Connecticut River Valley cherry case tall clock. Walpole, New Hampshire. (Isaiah Eaton?)

This late 18th century tall case clock features a very interestingly formatted case that is constructed in cherry. This case is distinctive in that it features a very unusual foot design. This case stands on five feet. This unusual foot design has been found on at least three other cherry case tall clock examples. One example is currently in the collection at Historic-Deerfield and is on display upstairs in the Flynt Center of Early New England Life. That clock features an engraved silvered dial that is signed by the Walpole, New Hampshire clockmaker Isaiah Eaton. A second signed example is currently in our inventory. The brass dial on this second example is also engraved and treated with a silver wash. This clock is signed by the Charlestown, New Hampshire clockmaker Stephen Hasham. A third example is also owned by us. Of the three it is the most similar. This example and the clock shown share the same case form and a number of decorative elements. They included the five footed molding that supports the case, the double step molding that is applied to the base panel, a decorative scalloped apron that hangs below the waist molding, boldly fluted quarter columns that terminate in turned wooden capitals, a large tombstone shaped waist door that features a carved fan in the center, Smoothly turned hood columns, shaped quarter columns are positioned in the back of the hood sides, tombstone shaped side lights a hood that is decorated with a pierced and open fret work pattern. These details are shared on both examples. They also feature painted iron dials that are executed in a similar, if not the same hand. The movements also appear to have been made in the same shop. Unfortunately, neither one of these painted dial examples is signed by the clockmaker. Interestedly, these two clocks both have Walpole histories of ownership.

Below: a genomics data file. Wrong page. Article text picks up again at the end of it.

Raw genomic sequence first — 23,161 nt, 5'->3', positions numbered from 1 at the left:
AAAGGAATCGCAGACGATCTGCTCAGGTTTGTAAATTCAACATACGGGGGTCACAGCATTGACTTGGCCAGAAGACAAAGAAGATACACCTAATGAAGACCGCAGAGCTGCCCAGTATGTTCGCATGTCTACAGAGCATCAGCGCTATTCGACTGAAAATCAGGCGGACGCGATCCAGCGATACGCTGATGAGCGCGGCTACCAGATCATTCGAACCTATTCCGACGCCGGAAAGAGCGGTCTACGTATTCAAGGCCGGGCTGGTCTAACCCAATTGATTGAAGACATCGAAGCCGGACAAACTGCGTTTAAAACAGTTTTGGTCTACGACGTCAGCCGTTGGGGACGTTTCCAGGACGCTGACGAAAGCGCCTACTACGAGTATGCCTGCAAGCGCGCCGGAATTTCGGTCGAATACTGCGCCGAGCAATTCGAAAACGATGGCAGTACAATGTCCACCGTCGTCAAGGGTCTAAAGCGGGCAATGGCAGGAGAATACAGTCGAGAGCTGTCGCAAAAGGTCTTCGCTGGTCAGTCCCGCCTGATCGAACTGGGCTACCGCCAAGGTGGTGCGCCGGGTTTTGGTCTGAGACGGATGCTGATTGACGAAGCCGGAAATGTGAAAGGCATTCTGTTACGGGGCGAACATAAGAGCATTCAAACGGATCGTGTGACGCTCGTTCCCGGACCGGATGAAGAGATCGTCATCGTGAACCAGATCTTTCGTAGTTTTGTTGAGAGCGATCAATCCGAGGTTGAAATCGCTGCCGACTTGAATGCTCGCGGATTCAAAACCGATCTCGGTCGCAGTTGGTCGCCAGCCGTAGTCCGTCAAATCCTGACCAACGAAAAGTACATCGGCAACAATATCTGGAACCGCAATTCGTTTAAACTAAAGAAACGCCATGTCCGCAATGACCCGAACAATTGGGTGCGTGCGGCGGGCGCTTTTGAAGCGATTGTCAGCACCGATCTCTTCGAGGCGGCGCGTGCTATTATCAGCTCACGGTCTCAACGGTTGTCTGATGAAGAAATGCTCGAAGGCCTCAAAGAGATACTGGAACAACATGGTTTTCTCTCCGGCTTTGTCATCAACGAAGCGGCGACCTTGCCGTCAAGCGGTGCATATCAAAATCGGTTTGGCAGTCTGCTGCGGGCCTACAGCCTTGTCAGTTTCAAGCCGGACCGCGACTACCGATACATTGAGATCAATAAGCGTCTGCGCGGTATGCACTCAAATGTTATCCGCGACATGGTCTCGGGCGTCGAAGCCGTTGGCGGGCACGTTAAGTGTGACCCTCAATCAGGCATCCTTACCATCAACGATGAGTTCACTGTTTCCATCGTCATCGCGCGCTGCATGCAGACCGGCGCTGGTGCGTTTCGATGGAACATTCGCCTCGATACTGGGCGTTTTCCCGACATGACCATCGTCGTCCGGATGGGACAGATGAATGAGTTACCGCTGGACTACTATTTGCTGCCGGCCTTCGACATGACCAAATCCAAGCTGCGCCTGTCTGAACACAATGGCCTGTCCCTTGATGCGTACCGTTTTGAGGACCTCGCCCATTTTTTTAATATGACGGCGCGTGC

This example has a number of graphite inscriptions located inside the case on the door and on the backboard that help trace the history of the clock. The most interesting of which is the following inscription. “ This clock was owned by Dr. Eb _____ Morse from Walpole, NH from about 1845 to 1869 When it was given to Henry L. Morse of Cambridge, Mass by his mother (Esther). Age of the clock not known.”

Ebenezer was the son of Reuben and Avigial (Mason) Morse of Dublin, NH. He was born on August 30, 1785. His father was a Revolutionary War soldier and a prominent citizen of Dublin. Dr. Morse graduated from Dartmouth College in 1810 and then the medical school in 1813. Once settled in Walpole he became a leading citizen by serving in many of the town offices. Thomas Bellows Peck describes him in his book “The Bellows Genealogy” as a man with a “keen sense of humor, great power of sarcasm, and a ready pen, which he employed in frequent contributions to the press. He had a talent for the production of humorous poetry, and a taste for local history and antiquities, and was the author of some historical articles that have been often quoted. His tall and Massive form, his rugged features, his humor and plainness of speech made him a marked personage in the community.” Ebenezer died December 30, 1863. He was the sixth doctor to practice in Walpole. Dr. Ebenezer Morse was married to Esther (Crafts) Morse in 1816. They had at seven children.

A son George was born in Walpole on August 27, 1821. He attended medical School at Dartmouth and eventually settled in Clinton, MA in 1846.

A daughter, Esther Crafts Morse was born on March 19,1830 and married John Hayward on June 2, 1851. Mrs John Hayward is described as a life long resident of Walpole and was identified with all the best interests of the community.

Henry Lewis was the youngest of the seven children. He was born October 1, 1832 and married Tarbell Homer in September of 1867. He lived in Boston and was the next owner of this clock.